# How are octet-rule models supported by thermodynamics and quantum theory? [closed]

I understand that the four quantum numbers dictate how many electrons can "fit in a shell," but I don't understand how gaining a full octet is particularly energetically favorable.

The example of the ionization of sodium seems to make sense: the atom loses a single 3s electron, and the energy of the system is lowered significantly down to the 2p energy level.

However, the ionization of chlorine isn't as obvious to me: it is indeed granted its "full octet," but filling the last available space in the 3p suborbital would not lower the energy of the system. Rather, it would raise it slightly, as the newly added electron would experience some electron/electron repulsion.

Is the main drive for this ionization "reaction" the drop in energy in the formation of the cation? Do I have to consider molecular orbital theory to answer this question for covalent interactions?

I'm mainly wondering why there's a drive to form a full octet, particularly for the halogens, chalcogens, and pnictogens.

## closed as too broad by Mithoron, A.K., airhuff, Soumik Das, TyberiusFeb 1 at 15:41

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• You have it backwards. No element gives up an electron willingly. Those which achieve a full octet by doing so (like Na) are just the least unwilling. On the contrary, Cl and many others would take an extra electron quite eagerly. – Ivan Neretin Jan 31 at 17:23
• Could you elaborate? This doesn’t really explain the “why,” even if I have it backwards. – danej317 Jan 31 at 17:31
• Well, not much can be said besides the obvious. One atom wants an electron really badly, and another is like "alright, dude, I'd give you mine, but I sorta need it myself". Then comes a huge energy of crystal lattice formation, and that's the main drive. – Ivan Neretin Jan 31 at 18:06
• This question is off topic or not explained fully if you are asking 'why does it quantum theory or thermodyanamics affect stability of electronic configuration' then you must know a lot about quantum mechanics or thermodynamics or studying it but your explanation does not reflect that. You are comparing your opinions based on 'old theories' with quantum mechanics. You have to consider quantum mechanics if you want answer based on quantum mechanics same for thermodyanamics. Also no explanation is given in MOT or any 'old theories' it is just an observation. – Saurabh Singh Jan 31 at 18:06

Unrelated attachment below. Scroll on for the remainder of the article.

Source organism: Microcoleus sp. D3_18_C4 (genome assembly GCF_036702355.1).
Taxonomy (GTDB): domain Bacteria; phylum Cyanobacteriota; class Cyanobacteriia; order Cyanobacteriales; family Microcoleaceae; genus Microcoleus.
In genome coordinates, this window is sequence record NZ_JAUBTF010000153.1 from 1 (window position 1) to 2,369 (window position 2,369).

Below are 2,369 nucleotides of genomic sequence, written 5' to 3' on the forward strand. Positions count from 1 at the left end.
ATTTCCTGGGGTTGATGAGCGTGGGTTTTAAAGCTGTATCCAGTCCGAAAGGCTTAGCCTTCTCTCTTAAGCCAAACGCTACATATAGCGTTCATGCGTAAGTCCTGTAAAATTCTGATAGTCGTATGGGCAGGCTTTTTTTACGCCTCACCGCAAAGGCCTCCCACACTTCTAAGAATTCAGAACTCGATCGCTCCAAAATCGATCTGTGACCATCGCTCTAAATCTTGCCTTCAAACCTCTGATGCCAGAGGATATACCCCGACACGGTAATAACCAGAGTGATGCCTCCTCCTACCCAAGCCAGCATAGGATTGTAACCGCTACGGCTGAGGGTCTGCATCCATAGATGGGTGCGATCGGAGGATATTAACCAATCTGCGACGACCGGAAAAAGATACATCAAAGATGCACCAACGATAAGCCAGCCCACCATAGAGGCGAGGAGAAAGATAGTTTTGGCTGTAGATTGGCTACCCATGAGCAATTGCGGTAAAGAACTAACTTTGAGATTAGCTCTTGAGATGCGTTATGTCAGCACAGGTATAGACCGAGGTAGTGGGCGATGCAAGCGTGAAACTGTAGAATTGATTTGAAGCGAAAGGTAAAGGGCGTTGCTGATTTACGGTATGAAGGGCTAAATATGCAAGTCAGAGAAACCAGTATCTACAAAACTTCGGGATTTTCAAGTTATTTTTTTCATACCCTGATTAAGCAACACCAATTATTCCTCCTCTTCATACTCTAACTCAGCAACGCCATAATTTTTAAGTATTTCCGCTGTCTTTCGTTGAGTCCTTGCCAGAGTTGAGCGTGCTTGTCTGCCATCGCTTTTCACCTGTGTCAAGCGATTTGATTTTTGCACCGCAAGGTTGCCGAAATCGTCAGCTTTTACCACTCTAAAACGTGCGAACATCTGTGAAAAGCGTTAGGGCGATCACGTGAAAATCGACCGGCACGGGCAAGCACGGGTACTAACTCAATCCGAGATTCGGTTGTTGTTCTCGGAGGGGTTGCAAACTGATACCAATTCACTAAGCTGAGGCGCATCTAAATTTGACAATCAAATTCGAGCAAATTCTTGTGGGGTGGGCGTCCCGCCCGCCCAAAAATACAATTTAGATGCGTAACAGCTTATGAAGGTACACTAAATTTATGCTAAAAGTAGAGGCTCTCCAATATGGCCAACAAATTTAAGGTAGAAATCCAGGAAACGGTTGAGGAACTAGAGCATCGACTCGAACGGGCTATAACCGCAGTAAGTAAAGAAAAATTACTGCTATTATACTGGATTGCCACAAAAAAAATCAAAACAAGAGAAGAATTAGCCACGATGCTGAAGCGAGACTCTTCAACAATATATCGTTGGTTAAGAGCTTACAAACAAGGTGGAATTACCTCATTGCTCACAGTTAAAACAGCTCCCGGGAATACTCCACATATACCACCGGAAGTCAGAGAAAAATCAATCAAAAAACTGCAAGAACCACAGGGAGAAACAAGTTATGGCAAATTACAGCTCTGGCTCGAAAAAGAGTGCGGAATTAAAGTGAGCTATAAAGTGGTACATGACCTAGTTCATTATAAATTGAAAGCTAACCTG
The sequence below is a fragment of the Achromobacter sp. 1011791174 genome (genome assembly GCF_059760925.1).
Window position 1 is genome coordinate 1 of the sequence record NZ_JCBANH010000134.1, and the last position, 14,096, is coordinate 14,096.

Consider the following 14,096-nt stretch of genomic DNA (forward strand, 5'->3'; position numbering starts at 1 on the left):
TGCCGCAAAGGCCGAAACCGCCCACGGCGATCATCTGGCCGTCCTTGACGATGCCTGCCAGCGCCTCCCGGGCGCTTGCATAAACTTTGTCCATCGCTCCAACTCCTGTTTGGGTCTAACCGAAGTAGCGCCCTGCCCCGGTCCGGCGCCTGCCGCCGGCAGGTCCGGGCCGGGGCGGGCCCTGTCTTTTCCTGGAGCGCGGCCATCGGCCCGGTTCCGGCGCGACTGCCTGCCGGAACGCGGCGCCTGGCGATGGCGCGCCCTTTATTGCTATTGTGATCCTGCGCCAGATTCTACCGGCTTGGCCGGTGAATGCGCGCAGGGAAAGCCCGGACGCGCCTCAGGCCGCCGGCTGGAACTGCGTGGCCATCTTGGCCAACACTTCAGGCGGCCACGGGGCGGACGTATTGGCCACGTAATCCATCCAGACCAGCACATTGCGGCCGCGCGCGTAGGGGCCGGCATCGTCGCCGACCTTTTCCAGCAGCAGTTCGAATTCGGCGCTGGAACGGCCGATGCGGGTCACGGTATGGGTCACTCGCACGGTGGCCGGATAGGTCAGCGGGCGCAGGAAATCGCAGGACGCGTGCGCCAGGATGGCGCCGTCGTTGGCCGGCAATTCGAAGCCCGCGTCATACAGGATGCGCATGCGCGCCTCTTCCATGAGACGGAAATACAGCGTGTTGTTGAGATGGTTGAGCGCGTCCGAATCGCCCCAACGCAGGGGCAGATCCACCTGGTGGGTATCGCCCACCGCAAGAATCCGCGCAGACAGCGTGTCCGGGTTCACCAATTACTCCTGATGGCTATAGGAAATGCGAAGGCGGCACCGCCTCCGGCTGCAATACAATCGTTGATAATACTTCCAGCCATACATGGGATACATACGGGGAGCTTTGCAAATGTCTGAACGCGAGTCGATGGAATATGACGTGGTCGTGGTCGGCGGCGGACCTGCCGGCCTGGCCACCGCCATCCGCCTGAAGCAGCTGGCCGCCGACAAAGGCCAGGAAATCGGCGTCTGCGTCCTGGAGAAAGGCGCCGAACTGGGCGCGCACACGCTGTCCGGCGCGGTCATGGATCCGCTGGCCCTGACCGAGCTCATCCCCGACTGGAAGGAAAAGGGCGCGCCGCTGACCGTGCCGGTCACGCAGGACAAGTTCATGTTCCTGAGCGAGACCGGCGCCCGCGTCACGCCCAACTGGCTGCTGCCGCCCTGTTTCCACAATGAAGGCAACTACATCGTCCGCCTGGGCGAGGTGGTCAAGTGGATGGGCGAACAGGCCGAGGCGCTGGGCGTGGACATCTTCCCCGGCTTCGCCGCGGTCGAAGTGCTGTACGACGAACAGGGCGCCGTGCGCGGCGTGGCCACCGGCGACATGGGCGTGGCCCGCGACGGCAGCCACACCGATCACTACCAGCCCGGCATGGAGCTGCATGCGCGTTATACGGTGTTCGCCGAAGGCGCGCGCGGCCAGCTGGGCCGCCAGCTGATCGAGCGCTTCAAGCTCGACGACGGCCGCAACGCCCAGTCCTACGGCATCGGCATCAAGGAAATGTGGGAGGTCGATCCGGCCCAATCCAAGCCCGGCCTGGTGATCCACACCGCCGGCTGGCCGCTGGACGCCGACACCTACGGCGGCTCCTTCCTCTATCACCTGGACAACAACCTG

• @SauravSingh The question is certainly on topic on Chemistry, even if there are misconceptions within it. – Martin - マーチン Jan 31 at 18:21

You can't really compare the energy of $$\ce{Cl-}$$ to $$\ce{Cl.}$$, since the two states have different composition. Instead, you're interested in the difference in energy between $$\ce{Cl-}$$ and $$\ce{Cl. + e-}$$, where the electron is completely free and resting in a vacuum with no interactions with anything else. We give that electron a reference potential energy of 0. Then the question becomes, how much potential energy is lost by interacting with various atoms, and the thermodynamically favorable state is the one with the most negative potential energy.
If we consider nuclei to be point positive charges and electrons to be negative charge distributed in a much wider space around the nucleus, we find that as that free electron gets closer to the nucleus, it experiences an electrostatic interaction with the positively charged nucleus even if the atom overall is neutral. We can simplistically estimate the magnitude of the potential energy loss based on basic principles of electrostatics, where potential energy is a function of $$\frac{q^+q^-}{r}$$.
Conceptually, then, the answer to your question is that adding an electron to a neutral atom like $$\ce{Cl.}$$ is most favorable when the electron experiences the best combination of effective nuclear charge and short average distance to the nucleus. This happens when adding the last electron to an octet because that is the element of that period with the greatest nuclear charge. Adding an electron to the next neutral element Argon is much less favorable because it has to go in the next shell (n=4) meaning that it has a larger r (larger denominator) and has much more electron density between it and the nucleus, so the effective nuclear charge is less (smaller numerator) even though the atomic number of Ar is one more than Cl.
For $$\ce{Na+}$$, it isn't correct to say that the system has lower energy after an electron is removed, but rather that it takes a lot less energy to remove that electron than an electron from neutral neon, which hopefully makes sense based on the discussion above.